| improve this answer | |
\$\endgroup\$
1
\$\begingroup\$

MathGolf, 19 12 bytes

╒♂░*mzyh½<iΣ

Outputs the 1-based \$n^{th}\$ value.

Try it online.

Original 19 bytes answer:

╒♂░*mzykæî‼<≥]╡imΣΣ

Outputs the 1-based \$n^{th}\$ value as well.

Try it online.

Explanation:

╒               # Push a list in the range [1, (implicit) input]
 ♂░             # Push 10, and convert it to a string: "10"
   *            # Repeat the "10" each value amount of times: ["10","1010","101010",...]
    m           # Map over each inner string:
     z          #  Revert sort its digits: ["10","1100","111000",...]
      y         # Join it together to a single string: "101100111000..."
       h        # Push its length (without popping the string itself)
        ½       # Halve it
         <      # Only keep the first length/2 amount of digits in this string
          i     # Convert the string to an integer
           Σ    # And sum its digits
                # (after which the entire stack joined together is output implicitly)

╒♂░*mzy         # Same as above
                # Get its prefixes (unfortunately there isn't a builtin for this):
       k        #  Push the input-integer
        æ       #  Loop that many times,
                #  using the following four characters as body:
         î      #   Push the 1-based loop index
          ‼     #   Apply the following two commands separated:
           <    #    Slice to get the first n items
           ≥    #    Slice to remove the first n items and leave the remainder
        ]       #  After the loop, wrap all values on the stack into a list
         ╡      # Remove the trailing item
          i     # Convert each string of 0s/1s to an integer
           mΣ   # Sum the digits of each inner integer
             Σ  # And sum the entire list together
                # (after which the entire stack joined together is output implicitly)
| improve this answer | |
\$\endgroup\$
  • 1
    \$\begingroup\$ @Arnauld Thanks for noticing! Should be fixed now. I initially had my current 19-byter and noticed it still worked correctly if I remove the m, so I thought it was doing the sum on each digit implicitly, but after debugging a bit just yet it apparently does something different, not sure what though. :/ Anyway, adding the explicit map should fix it. I've also added some larger test cases to my TIO. \$\endgroup\$ – Kevin Cruijssen Nov 3 at 9:51
1
\$\begingroup\$

Raku, 40 bytes

{sum flat({1,0 Xxx++$}...*)[^sum 1..$_]}

Try it online!

  • { ... } ... * is an infinite sequence, where the bracketed expression is a function that generates each successive element.
  • ++$ increments the anonymous state variable $ each time the generating function is evaluated. The first time it's called, ++$ is 1, then 2, etc.
  • 1, 0 is just a two-element list.
  • xx is the replication operator. Prefixed with the cross-product metaoperator X, Xxx crosses the list 1, 0 with the incrementing value of ++$, generating the sequence (((1), (0)), ((1, 1), (0, 0)), ((1, 1, 1), (0, 0, 0)), ...).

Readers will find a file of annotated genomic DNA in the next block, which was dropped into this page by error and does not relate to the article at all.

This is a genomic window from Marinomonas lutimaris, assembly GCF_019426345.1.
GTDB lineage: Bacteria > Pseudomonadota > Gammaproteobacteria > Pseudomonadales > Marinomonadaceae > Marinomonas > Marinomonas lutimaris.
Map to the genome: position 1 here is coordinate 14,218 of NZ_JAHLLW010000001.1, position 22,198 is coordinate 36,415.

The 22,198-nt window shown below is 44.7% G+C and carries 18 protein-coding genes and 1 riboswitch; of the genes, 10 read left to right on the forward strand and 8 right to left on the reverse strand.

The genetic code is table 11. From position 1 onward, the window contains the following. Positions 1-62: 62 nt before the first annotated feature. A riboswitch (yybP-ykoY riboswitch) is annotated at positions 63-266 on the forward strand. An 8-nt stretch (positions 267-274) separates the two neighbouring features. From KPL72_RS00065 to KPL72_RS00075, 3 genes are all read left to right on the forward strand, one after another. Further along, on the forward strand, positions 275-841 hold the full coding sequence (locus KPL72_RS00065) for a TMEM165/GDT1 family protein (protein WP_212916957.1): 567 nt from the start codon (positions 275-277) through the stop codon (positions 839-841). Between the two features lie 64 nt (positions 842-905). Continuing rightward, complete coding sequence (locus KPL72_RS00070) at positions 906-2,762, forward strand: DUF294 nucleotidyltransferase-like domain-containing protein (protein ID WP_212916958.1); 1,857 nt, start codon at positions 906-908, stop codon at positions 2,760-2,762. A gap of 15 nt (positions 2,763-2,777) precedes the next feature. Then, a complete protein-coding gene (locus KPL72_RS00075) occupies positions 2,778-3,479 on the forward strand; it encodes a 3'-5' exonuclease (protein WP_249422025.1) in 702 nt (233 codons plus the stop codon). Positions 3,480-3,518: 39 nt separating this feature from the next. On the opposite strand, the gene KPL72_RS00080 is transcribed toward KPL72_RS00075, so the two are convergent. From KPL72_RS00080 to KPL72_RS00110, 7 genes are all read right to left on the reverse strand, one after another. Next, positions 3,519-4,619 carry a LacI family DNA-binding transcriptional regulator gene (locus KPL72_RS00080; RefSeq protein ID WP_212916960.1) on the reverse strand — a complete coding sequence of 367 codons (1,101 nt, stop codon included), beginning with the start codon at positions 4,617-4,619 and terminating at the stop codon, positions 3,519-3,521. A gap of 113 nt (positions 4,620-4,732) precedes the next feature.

• flat lazily flattens that infinite sequence into the given sequence S, ie: 1, 0, 1, 1, 0, 0, 1, 1, 1, 0, 0, 0, ....
  • [^sum 1..$_] takes the first N elements from that sequence, where N is the sum of the numbers from 1 up to $_, the argument to the function.
  • The leading sum sums the selected elements.
| improve this answer | |
\$\endgroup\$
1
\$\begingroup\$

Arn -rlx, 14 bytes

&♦r┬f½▀╔î¾rl¥Æ

Try it!

Explained

Unpacked: $.(|{|a{a>}\~:+}\

            Mutate STDIN from N → [1, N]
$.                Partition down middle
  (
    |..\            Fold N with concatenation
          _             Where N is a variable; implied
     {                After mapping with block, key of `_`
       |..\
            ~:+             Where N is a one-range to _ * 2
        a{                Block with key of `a`
             a
           >                Is greater than
             _                Implied
        }                 End block
     }                End block   
               Last entry, sum

Alternate 14 byte solution with the same flags: $.(a{~:+a@>a}\):_

Arn, 23 bytes

W▀Q$µgˆÎ§Ò"ˆÞC5fbA┐V-7J

Try it! Thinking of adding a round fix to Arn, that'll help this pretty high byte count.

1-indexed, returns the Nth term. Based off of @J42161217's answer

Explained

Unpacked: +{1-(:^:/)+:v(0.5+:/}\~:-*++

+...\ Fold with addition after mapping
  ~ Over the one-range to
    :-*++ n * (n + 1) / 2
{ Begin map, key of `_`
    1
  - Subtract
    (
      :^ Ceiling
        _ Implied
      :/ Square root
    )
  + Add
    :v(0.5+:/ Round `:/_`, ending implied
} End map
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Swift, 80 bytes

Adapted from the Python 2 answer by @ovs

func a(_ n:Int,_ k:Int=1)->Int{-(~n*n)>k*k*2 ? k+a(n,k+1):max(0,k-(~n)*n/2-k*k)}

And the un-golfed form:

func a(_ n: Int, _ k: Int = 1) -> Int {
    -(~n*n) > k*k*2
        ? k + a(n, k+1)
        : max(0, k - ~n*n/2 - k*k)
}

And here's some sample output.

print((1...10).map { a($0) })
// [1, 2, 3, 6, 9, 11, 15, 21, 24, 28]

It might actually be better to use a loop instead of recursion. Some limitations with closures (i.e. lambdas) in Swift forced me to use a function decl, which takes up a lot of space. :/

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CJam, 22 bytes

qi),:+{_)mqmo\mqi-}%:+

Uses round(sqrt(n+1)) - floor(sqrt(n)) to calculate the nth position in the bit sequence. (Getting it as a repetition of numbers was smaller to generate, but one byte larger in the end to sum.)

Try it online!

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Red, 109 bytes

func[n][b:[[1]]loop n[append/only b head insert next
copy[0 1]last b]sum take/part load form b n + 1 * n / 2]

Try it online!

I know it's very long - I just wanted to see what the K solution (cortesy @coltim) would look like in Red :)